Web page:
Cyber extortion occurs when a company receives threats to damage or shut down a company’s website, e-mail server, or computer system or threatens to expose electronic data or information belonging to the company unless the company pays the criminal a specific ransom amount. Companies can be vulnerable to cyber extortion no matter where they are located, and whether the perpetrator is operating in the U.S. or halfway across the world. Companies who hold trade secrets or confidential information, or who are reliant on access to their computer systems to maintain operations can be particularly vulnerable.
Smith & Smith, LLP, a midsize law firm, held confidential information on many of their clients, as well as information on merger opportunities they were exploring. A hacker based in Russia gained access to their computer system and the confidential information on it. The hacker then sent an email with a copy of a merger plan scenario and files on one of the firm’s clients and threatened that unless they were wired $250,000 they would not only shut down the firm’s computer systems, they would also publish all the data they obtained from the system.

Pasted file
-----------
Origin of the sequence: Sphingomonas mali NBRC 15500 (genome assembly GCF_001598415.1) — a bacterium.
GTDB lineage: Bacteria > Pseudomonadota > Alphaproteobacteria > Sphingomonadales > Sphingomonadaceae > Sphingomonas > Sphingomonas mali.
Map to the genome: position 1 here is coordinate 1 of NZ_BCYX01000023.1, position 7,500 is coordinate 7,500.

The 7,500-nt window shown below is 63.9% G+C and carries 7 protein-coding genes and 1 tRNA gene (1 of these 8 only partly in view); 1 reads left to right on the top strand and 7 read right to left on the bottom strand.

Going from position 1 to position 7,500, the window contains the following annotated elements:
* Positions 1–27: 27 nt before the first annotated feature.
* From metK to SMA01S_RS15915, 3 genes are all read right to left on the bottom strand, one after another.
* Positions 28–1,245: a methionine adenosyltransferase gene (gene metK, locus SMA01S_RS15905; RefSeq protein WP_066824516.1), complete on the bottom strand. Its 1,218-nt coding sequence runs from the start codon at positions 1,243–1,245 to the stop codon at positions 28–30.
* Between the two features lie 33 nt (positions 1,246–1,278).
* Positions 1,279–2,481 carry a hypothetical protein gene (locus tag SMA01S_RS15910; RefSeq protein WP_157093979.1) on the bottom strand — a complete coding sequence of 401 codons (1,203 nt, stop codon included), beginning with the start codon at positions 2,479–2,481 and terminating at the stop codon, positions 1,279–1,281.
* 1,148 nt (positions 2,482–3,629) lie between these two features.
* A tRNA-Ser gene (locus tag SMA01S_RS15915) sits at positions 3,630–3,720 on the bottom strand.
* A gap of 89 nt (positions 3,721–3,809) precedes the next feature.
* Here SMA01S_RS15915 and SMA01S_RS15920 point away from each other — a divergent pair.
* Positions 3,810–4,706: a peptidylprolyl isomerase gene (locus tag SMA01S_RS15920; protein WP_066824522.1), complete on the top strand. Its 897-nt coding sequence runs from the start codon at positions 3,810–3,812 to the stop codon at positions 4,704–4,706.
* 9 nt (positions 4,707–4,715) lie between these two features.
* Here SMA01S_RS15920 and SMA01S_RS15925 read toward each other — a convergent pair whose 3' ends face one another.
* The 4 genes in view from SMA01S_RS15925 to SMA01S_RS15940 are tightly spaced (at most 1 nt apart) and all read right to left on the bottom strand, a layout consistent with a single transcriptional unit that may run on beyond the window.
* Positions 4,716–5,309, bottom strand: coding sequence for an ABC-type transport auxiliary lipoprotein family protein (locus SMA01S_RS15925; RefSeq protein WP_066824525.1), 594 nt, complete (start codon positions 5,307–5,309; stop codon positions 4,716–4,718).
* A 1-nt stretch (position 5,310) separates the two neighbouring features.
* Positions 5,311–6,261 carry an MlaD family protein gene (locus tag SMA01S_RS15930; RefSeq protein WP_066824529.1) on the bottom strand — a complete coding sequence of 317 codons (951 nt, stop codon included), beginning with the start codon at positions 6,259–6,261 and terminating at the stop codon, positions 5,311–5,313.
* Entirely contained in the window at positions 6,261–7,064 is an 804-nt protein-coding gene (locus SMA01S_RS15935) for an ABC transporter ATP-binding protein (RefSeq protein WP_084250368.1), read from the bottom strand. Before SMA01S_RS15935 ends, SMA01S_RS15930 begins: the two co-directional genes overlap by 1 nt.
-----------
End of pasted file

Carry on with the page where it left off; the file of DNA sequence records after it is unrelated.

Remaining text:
How does the Victor policy respond?
Cyber Extortion coverage is included in the Victor Cyber Protection Package standard form. If Smith & Smith, LLP paid the hacker $250,000, the Cyber Extortion coverage would reimburse the firm and cover any fees accumulated from the Breach Response Team including legal and investigation services.
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